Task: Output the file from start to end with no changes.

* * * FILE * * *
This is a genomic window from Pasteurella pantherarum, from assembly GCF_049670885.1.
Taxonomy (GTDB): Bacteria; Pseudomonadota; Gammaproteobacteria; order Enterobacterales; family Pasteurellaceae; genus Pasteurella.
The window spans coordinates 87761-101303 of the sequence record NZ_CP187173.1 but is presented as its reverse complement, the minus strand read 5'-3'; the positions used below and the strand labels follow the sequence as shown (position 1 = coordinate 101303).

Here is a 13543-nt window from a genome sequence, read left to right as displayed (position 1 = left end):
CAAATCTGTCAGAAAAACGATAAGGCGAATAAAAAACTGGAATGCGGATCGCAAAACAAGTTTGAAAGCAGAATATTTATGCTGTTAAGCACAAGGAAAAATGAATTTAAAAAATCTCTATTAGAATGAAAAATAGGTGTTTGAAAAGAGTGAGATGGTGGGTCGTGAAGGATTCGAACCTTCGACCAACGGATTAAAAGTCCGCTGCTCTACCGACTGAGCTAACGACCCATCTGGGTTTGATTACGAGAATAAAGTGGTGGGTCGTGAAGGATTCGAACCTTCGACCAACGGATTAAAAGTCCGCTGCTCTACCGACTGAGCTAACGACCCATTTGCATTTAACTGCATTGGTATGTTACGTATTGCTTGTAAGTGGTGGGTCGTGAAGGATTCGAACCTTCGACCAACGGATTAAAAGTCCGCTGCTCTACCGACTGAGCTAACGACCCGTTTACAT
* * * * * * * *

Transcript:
This is a genomic window from Pasteurella pantherarum, from assembly GCF_049670885.1.
Taxonomy (GTDB): Bacteria; Pseudomonadota; Gammaproteobacteria; order Enterobacterales; family Pasteurellaceae; genus Pasteurella.
The window spans coordinates 87761-101303 of the sequence record NZ_CP187173.1 but is presented as its reverse complement, the minus strand read 5'-3'; the positions used below and the strand labels follow the sequence as shown (position 1 = coordinate 101303).

Here is a 13543-nt window from a genome sequence, read left to right as displayed (position 1 = left end):
CAAATCTGTCAGAAAAACGATAAGGCGAATAAAAAACTGGAATGCGGATCGCAAAACAAGTTTGAAAGCAGAATATTTATGCTGTTAAGCACAAGGAAAAATGAATTTAAAAAATCTCTATTAGAATGAAAAATAGGTGTTTGAAAAGAGTGAGATGGTGGGTCGTGAAGGATTCGAACCTTCGACCAACGGATTAAAAGTCCGCTGCTCTACCGACTGAGCTAACGACCCATCTGGGTTTGATTACGAGAATAAAGTGGTGGGTCGTGAAGGATTCGAACCTTCGACCAACGGATTAAAAGTCCGCTGCTCTACCGACTGAGCTAACGACCCATTTGCATTTAACTGCATTGGTATGTTACGTATTGCTTGTAAGTGGTGGGTCGTGAAGGATTCGAACCTTCGACCAACGGATTAAAAGTCCGCTGCTCTACCGACTGAGCTAACGACCCGTTTACAT